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    PROTECTION

    The early American Indians had a unique practice of training young braves. On the night of a boy's thirteenth birthday, after learning hunting, scouting, and fishing skills, he was put to one final test. He was placed in a dense forest to spend the entire night alone. Until then, he had never been away from the security of the family and the tribe. But on this night, he was blindfolded and taken several miles away. When he took off the blindfold, he was in the middle of a thick woods and he was terrified! Every time a twig snapped, he visualized a wild animal ready to pounce. After what seemed like an eternity, dawn broke and the first rays of sunlight entered the interior of the forest. Looking around, the boy saw flowers, trees, and the outline of the path. Then, to his utter astonishment, he beheld the figure of a man standing just a few feet away, armed with a bow and arrow. It was his father. He had been there all night long. 

    Our Daily Bread.


    It was Christmas Eve 1875 and Ira Sankey was traveling on a Delaware River steamboat when he was recognized by some of the passengers. His picture had been in the newspaper because he was the song leader for the famous evangelist D.L. Moody. They asked him to sing one of his own hymns, but Sankey demurred, saying that he preferred to sing William B. Bradbury's humn, "Savior Like a Shepherd Lead Us." As he sang, one of the stanzas began, "We are Thine; do Thou befriend us. Be the Guardian of our way."

    When he finished, a man stepped from the shadows and asked, "Did you ever serve in the Union Army?" 

    "Yes," Mr. Sankey answered, "in the spring of 1860." 

    "Can you remember if you were doing picket duty on a bright, moonlit night in 1862?" 

    "Yes," Mr. Sankey answered, very much surprised. 

    "So did I, but I was serving in the Confederate army. When I saw you standing at your post, I thought to myself, 'That fellow will never get away alive.' I raised my musket and took aim. I was standing in the shadow, completely concealed, while the full light of the moon was falling upon you. At that instant, just as a moment ago, you raised your eyes to heaven and began to sing...'Let him sing his song to the end,' I said to myself, 'I can shot him afterwards. He's my victim at all events, and my bullet cannot miss him.' But the song you sang then was the song you sang just now. I heard the words perfectly: 'We are Thine; do Thou befriend us. Be the Guardian of our way.' Those words stirred up many memories. I began to think of my childhood and my God-fearing mother. She had many times sung that song to me. When you had finished your song, it was impossible for me to take aim again. I thought, 'The Lord who is able to save that man from certain death must surely be great and mighty.' And my arm of its own accord dropped limp at my side."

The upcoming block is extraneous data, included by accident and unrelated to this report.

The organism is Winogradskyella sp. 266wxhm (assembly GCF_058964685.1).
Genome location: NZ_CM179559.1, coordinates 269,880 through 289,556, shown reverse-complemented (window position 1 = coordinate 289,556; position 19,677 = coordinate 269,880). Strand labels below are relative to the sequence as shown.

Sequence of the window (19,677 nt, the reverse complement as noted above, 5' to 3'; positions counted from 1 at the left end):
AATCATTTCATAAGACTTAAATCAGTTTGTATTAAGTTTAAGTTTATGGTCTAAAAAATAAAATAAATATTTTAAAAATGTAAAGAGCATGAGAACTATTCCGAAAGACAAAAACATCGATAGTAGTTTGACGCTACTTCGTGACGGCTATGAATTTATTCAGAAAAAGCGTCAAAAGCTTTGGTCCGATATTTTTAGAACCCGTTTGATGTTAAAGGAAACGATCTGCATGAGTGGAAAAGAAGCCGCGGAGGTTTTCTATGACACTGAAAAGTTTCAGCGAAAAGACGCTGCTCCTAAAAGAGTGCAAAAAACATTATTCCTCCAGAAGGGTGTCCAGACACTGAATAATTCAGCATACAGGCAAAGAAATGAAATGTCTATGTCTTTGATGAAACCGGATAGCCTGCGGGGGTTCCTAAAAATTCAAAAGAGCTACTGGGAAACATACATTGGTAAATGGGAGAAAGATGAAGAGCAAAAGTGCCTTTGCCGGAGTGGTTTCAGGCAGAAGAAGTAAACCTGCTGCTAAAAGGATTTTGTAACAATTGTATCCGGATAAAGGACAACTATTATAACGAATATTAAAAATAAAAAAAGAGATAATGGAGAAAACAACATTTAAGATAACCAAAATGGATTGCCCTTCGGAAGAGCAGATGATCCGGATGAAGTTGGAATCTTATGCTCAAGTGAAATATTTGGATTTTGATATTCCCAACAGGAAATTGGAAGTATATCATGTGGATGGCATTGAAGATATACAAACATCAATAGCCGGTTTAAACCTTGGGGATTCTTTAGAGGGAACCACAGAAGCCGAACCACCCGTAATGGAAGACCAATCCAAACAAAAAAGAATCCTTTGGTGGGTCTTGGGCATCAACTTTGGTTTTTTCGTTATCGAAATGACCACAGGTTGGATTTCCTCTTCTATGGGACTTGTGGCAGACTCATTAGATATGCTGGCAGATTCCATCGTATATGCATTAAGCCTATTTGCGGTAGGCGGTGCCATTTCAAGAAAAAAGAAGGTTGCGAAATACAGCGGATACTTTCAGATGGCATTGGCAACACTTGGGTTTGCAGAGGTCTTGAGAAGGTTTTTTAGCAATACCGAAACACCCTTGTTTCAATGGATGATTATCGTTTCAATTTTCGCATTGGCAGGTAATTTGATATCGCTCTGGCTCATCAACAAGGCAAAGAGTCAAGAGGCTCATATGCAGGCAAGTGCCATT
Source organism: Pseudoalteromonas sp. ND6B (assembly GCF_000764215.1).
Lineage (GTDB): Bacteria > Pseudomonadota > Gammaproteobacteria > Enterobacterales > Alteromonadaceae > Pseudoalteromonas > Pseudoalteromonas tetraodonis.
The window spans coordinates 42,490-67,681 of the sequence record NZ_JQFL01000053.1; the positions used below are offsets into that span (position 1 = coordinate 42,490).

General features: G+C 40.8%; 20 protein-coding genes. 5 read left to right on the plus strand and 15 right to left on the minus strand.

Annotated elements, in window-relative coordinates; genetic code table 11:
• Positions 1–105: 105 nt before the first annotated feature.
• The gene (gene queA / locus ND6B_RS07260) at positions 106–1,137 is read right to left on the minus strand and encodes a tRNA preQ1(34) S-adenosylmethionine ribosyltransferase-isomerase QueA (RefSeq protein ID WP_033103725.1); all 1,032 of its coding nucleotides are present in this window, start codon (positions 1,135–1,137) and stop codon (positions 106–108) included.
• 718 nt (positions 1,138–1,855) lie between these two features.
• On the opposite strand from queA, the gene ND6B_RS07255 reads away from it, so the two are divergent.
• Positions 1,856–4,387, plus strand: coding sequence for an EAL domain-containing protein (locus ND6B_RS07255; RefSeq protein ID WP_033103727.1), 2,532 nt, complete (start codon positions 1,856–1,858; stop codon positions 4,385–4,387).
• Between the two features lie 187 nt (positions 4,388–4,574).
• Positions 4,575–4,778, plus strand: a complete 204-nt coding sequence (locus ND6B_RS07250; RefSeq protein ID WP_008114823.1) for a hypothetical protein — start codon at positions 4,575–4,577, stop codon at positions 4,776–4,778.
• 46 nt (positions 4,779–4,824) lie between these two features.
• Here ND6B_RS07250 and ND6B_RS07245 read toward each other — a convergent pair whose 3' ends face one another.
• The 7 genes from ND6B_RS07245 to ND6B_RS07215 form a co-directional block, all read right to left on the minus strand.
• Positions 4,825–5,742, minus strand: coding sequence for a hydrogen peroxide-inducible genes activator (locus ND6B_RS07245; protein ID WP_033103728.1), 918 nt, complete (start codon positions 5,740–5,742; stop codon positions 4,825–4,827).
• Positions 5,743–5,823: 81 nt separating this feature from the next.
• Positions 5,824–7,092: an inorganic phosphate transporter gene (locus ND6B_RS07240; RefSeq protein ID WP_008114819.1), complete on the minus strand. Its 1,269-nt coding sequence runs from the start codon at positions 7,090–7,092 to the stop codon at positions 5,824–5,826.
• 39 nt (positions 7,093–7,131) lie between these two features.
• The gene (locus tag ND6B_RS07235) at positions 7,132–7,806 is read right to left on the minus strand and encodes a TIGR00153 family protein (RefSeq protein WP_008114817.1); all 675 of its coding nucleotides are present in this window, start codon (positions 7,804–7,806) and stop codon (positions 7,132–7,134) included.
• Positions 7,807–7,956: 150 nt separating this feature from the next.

K. Hughes, Liberating Ministry From The Success Syndrome, Tyndale, 1988, p. 69.


    Lorrie Anderson, missionary to the head-shrinking Candoshi Shapra Indians of Peru, was looking for a quiet place for her daily time of Bible reading and prayer, so she went down by the edge of the river. After reading the Bible, she took up her prayer list. Eyes closed, she did not see the deadly anaconda weaving through the water until it struck, burying its fangs into her flesh. It withdrew to strike, hitting her arm again and again as it held her, screaming, in its coils. It reared up for the death blows. Then suddenly the giant snake, never known to release its prey, relaxed its grip and slithered off through the water. While Lorrie was being treated, a witch doctor from a nearby village burst into the hut and stared at her. She couldn't believe Lorrie had survived. She said her son-in-law, also a witch doctor, had chanted to the spirit of the anaconda that morning and sent it to kill the young missionary. "I'm certain," Lorrie said, "that except for the protection of God, it would have worked." 

     

    Daily Bread, August 13, 1990.